More than 40 golden eagles went missing in Scotland. Photo: Tony Hisgett CC-BY-2.0

More than 40 golden eagles went missing in Scotland. Photo: Tony Hisgett [CC-2.0]

The Scottish Government will look at licensing grouse shooting after a report showed a strong link between the disappearances of golden eagles and shooting estates.

The study by Scottish Natural Heritage, Holyrood’s advisory body on the outdoors, found more than 40 of the birds of prey, out of a total of 131 young golden eagles, were lost in suspicious circumstances.

The majority of the raptors, which were being satellite-tracked, went missing where land is intensively managed for driven grouse shooting.

Environment Secretary Roseanna Cunningham told the Scottish Parliament she will set up an expert group to look at managing grouse moors sustainably and within the law.

Following a request by the environment, climate change and land reform committee the group will also advise on the option of licensing grouse-shooting businesses.

The report studied the movements of 131 young golden eagles over a 12-year period, and found more than 40 had disappeared in suspicious circumstances. It also found there was no link between fitting satellite tags and the disappearance of the birds of prey and ruled out any connection with the position of wind turbines.

Ms Cunningham outlined new measures which she said would protect birds of prey, the wider Scottish environment and the reputation of those who abide by the law. The Scottish Government will:

  • Set up an independently led group to look at the environmental impact of grouse moor management practices such as muirburn, the use of medicated grit and mountain hare culls, and to recommend options for regulation including licensing and other measures which could be put in place without new primary legislation
  • Immediately review all available legal measures which could be used to target geographical areas of concern
  • Increase resources for the detection and investigation of wildlife crime and work with Police Scotland to pilot the use of special constables in the Cairngorms national park
  • Examine how best to protect the role of gamekeepers in rural Scotland
  • Commission research into the costs and benefits of large shooting estates to Scotland’s economy and biodiversity.

It said it had ruled out giving the Scottish Society for the Protection of Animals more investigative powers in light of legal advice.

Scottish Environment Secretary Roseanna Cunningham. Photo: Scottish Government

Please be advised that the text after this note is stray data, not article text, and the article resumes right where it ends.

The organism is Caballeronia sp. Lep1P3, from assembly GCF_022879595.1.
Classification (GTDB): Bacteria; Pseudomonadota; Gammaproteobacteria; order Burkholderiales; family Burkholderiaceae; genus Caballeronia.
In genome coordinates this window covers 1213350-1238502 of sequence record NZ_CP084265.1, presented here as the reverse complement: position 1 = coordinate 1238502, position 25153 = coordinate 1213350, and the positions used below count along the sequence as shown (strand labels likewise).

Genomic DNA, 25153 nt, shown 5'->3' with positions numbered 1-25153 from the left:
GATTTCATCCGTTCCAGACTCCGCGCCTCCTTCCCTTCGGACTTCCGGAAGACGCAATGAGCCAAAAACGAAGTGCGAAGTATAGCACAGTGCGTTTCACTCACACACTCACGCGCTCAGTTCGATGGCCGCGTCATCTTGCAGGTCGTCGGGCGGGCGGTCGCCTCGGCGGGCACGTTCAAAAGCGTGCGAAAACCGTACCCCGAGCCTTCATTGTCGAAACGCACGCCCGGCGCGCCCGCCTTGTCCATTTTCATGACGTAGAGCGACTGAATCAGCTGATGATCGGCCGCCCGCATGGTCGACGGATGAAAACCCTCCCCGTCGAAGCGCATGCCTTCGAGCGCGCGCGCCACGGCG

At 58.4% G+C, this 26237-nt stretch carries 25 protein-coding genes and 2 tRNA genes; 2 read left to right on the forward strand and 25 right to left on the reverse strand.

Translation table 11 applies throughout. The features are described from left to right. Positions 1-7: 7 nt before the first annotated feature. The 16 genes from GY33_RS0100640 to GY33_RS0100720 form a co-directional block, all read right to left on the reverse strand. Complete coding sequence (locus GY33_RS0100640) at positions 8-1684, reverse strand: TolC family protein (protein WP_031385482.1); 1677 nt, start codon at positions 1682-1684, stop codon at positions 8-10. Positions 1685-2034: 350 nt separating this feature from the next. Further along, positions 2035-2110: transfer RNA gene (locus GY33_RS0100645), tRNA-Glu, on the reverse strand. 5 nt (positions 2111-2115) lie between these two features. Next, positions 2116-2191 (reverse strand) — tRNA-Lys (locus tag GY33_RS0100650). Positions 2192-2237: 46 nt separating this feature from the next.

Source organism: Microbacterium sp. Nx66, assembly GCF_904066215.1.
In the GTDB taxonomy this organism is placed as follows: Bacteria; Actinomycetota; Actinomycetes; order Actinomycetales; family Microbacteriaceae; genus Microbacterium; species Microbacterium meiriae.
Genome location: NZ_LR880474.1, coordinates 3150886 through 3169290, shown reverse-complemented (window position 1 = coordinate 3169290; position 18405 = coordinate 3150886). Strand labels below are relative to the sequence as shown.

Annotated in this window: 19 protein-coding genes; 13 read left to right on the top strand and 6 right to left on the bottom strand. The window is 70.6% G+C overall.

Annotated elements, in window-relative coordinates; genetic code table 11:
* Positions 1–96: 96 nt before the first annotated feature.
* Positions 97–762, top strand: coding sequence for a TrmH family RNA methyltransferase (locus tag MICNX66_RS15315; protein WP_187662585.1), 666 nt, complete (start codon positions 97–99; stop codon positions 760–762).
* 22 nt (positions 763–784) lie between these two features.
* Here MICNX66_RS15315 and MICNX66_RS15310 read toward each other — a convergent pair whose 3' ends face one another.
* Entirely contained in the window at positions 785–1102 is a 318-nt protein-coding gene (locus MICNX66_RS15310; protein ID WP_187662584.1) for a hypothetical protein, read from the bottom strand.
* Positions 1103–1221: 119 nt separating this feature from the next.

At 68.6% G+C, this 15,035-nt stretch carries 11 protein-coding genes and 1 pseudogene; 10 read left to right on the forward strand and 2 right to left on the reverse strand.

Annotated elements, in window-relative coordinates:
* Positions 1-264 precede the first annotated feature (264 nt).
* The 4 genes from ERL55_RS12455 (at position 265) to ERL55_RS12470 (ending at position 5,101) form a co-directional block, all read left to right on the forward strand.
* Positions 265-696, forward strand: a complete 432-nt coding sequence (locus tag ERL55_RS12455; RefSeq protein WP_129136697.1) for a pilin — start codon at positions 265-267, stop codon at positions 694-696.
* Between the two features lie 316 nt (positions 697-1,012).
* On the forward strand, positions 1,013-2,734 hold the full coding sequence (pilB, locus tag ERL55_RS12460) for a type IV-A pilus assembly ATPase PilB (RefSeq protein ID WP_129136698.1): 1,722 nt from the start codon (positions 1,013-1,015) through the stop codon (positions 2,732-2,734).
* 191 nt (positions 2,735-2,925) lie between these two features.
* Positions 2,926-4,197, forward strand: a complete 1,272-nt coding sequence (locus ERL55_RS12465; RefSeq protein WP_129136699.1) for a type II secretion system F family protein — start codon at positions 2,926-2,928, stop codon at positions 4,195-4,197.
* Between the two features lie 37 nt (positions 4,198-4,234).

Scottish Environment Secretary Roseanna Cunningham. Photo: Scottish Government

Ms Cunningham said: “The findings of this research are deeply concerning and will give rise to legitimate concerns that high numbers of golden eagles, and other birds of prey, continue to be killed in Scotland each year.

“There is every reason to believe that similar levels of persecution affect untagged golden eagles, as well as those we are able to track via satellite tags.

“We have already targeted wildlife criminals, and those who sanction such crimes, by introducing measures such as vicarious liability and restrictions on the use of general licences. But Scottish ministers have always said they would go further if required – and that is what I am doing.

“The continued killing of protected species of birds of prey damages the reputation of law-abiding gamekeepers, landowners and indeed the country as a whole. Those who carry out these crimes do so in defiance of the will of Parliament, the people, and their own peers. That must end.

“This report identifies specific problem areas which will allow Police Scotland to adopt a targeted approach and I would also encourage members of the public to report any suspicious activity to the police.

“The range of measures we will introduce over the longer-term will build on the progress that we have made to-date and tackle outdated practices and attitudes. By looking at ways of strengthening the legal protection for birds of prey we are sending out a strong message that Scotland’s wildlife is for everyone to enjoy – not for criminals to destroy for their own ends.”

The report for SNH by Dr Phil Whitfield and Dr Alan Fielding found evidence of clusters of suspicious disappearances in six areas associated with grouse moor management.

The National Trust for Scotland welcomed the Scottish Government action. Its head of natural heritage conservation policy Stuart Brooks said: “We welcome the establishment of an independent review of the environmental impact of grouse moor management and the potential to regulate practices within a licensing system.

“As a significant custodian and manager of upland estates, we at the National Trust for Scotland look forward to contributing to the package of review and research measures.”

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